by Rev. Brett Opalinski, Christ UMC Ft. Lauderdale, FL
First, read John 3:30
In my family we try to eat breakfast together before school. I have a seventeen year old and eleven year old. Life is full now with school, church, and athletics, so breakfast is our shared meal when we make a special effort to be together around the table. Every morning we pray the Wesley Covenant Prayer:
“Lord, I am no longer my own, but yours, put me to do what you will. Associate me with whom you will. Put me to doing, put me to suffering. Let me be employed by you or laid aside for you, exalted for you or brought low for you. Let me be full, let me be empty, let me have all things, let me have nothing ... I freely and joyfully yield all things to your pleasure and disposal.”
These are easy words to pray, but much harder to live! I like the parts about “doing,” “being employed,” “exalted,” “full,” and having “all things.” It is the other half of the prayer that always gets me, though: “suffering,” “laid aside,” “brought low,” “empty,” “nothing.” These are the hard parts.
Let’s be honest, sometimes we worship Jesus so that he will bless and honor what we like or want. We think that being a faithful Christian means that we will be wealthy, popular, or at least that our team will win the game on Saturday or Sunday. We think it will bring us the perfect job, house, church or school. Yet, Jesus promises none of these things; only radical love and joyful, peace-filled hearts.
Growing up in faith means making it less about me or us and more about Jesus! This is hard. It means that there is something greater than my wants, desires, and expectations. It means that things may not always go as I prefer, but that doesn't mean God isn't working. It means when that song or that message doesn't speak to me in worship, I give thanks that perhaps God is using it to connect with someone else, rather than complain or say, “I’m not being fed.” It means I don’t have to be the center of attention and sometimes I am called to follow, rather than lead. Sometimes I am even called to stand aside so someone else can serve.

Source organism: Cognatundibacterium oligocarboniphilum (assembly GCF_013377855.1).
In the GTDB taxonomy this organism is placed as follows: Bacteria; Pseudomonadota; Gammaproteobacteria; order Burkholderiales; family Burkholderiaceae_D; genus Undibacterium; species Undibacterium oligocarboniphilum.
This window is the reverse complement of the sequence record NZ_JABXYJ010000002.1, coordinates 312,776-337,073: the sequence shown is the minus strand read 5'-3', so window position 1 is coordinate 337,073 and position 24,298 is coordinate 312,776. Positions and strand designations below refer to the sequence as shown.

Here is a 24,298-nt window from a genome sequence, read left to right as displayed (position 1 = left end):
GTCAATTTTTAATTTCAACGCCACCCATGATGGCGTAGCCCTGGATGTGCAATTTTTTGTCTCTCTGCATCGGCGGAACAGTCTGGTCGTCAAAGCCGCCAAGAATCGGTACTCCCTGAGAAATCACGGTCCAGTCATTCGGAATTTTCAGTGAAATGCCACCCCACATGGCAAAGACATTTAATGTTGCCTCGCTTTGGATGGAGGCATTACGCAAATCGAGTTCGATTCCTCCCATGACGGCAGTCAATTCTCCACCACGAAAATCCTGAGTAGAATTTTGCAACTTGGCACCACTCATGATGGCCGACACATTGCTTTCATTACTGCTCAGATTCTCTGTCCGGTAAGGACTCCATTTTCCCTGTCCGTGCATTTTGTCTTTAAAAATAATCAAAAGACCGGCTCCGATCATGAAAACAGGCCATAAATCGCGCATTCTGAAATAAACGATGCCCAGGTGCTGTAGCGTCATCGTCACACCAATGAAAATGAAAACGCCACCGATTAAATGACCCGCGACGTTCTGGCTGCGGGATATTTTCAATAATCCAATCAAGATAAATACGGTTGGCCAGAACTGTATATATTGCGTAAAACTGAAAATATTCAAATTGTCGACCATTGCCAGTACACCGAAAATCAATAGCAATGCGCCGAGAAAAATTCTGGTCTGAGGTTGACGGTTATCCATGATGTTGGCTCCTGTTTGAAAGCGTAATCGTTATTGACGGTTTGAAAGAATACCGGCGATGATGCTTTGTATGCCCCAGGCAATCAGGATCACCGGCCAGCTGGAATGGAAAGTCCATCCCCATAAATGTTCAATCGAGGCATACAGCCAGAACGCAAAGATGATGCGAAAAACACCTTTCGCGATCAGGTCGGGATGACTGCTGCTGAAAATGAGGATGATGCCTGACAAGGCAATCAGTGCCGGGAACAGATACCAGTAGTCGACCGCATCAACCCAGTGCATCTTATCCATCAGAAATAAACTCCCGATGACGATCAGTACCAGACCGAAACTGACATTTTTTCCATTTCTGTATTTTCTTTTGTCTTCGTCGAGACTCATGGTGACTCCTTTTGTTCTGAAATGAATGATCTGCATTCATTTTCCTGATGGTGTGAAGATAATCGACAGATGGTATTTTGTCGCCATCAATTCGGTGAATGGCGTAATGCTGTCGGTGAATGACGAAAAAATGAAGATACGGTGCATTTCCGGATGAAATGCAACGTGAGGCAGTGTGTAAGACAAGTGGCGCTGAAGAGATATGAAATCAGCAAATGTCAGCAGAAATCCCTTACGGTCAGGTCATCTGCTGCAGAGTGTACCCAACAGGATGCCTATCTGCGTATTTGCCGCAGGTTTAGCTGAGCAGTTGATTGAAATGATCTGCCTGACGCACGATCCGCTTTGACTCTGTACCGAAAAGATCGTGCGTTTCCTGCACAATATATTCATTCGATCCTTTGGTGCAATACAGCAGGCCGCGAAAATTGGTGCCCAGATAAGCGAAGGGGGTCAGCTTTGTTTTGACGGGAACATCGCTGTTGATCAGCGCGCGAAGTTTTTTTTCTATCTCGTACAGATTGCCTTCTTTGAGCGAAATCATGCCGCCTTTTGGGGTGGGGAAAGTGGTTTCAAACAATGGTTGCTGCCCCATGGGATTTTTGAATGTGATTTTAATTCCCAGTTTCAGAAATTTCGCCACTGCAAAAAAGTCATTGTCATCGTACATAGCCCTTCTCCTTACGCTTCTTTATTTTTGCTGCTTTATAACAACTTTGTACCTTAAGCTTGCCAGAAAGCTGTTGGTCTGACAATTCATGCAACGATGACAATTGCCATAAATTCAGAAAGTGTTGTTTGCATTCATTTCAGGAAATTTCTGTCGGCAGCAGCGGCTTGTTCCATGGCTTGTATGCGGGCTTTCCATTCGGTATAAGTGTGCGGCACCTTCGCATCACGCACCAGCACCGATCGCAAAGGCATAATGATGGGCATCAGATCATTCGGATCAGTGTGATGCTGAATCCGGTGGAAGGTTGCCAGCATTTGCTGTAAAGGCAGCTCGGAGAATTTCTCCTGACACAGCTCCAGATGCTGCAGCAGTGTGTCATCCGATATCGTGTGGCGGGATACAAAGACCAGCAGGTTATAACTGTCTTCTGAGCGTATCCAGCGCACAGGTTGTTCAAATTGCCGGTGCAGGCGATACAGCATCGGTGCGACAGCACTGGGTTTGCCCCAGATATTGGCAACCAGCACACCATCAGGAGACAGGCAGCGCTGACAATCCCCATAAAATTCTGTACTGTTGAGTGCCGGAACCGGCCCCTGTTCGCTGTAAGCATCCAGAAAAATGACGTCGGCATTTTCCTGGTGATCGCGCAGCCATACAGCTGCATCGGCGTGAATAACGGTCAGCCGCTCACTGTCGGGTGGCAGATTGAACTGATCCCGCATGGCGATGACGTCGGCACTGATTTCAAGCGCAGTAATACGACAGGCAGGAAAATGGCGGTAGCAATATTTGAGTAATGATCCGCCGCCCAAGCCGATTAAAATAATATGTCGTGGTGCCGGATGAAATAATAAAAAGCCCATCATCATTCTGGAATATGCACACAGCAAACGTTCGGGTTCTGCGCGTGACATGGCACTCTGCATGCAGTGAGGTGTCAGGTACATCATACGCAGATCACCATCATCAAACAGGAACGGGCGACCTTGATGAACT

If this sounds crazy, simply remember this Advent season that God chose the way of less. When God came in Jesus, he chose to leave the glory of His Kingdom. He chose not to be elite or powerful, but a child born into a simple family in a small and hidden part of the world. God chose a way of suffering and rejection. God chose the way of less so that we could become more. May God’s heart be our heart!
God, may we become less so that you can become more! Amen.
Whether it is the commercials in between the family Christmas specials, the multitude of red and green holiday treats or the mega toy catalogs which come in the mail, it seems the last thing on the minds of our kids at this time of year is having, doing or wanting “less.” Yet, our scripture for today reminds us of the gift of making do with less.
As John says, when we find ways to decrease, we make room for God to increase in our lives. Having, being and wanting less can be a hard sell for kids in the midst of the temptation of Christmastime. There always seems to be just one more thing to add to their Christmas lists. Yet, all we have to do is give our kids a cardboard box to realize that they really don’t need all of life’s bells and whistles to have a nice time. When we make do with less, we enlist our creativity and imaginations. When we give our extras and excess to others, we find the joy of sharing and giving out of our own abundance.
Find a way to make do with less today for you and your kids. Eat a simple meal and donate what you might have spent on dinner or dessert to those in need. Or, help your kids find a few nice toys or items of clothing they don’t use and donate them. You might even encourage them to take an item or two off of their Christmas lists.
How does this exercise in wanting and making do with less change their thoughts about the Christmas season or their ever-growing Christmas list? Take some time to pray together for hearts that are happy and content with less.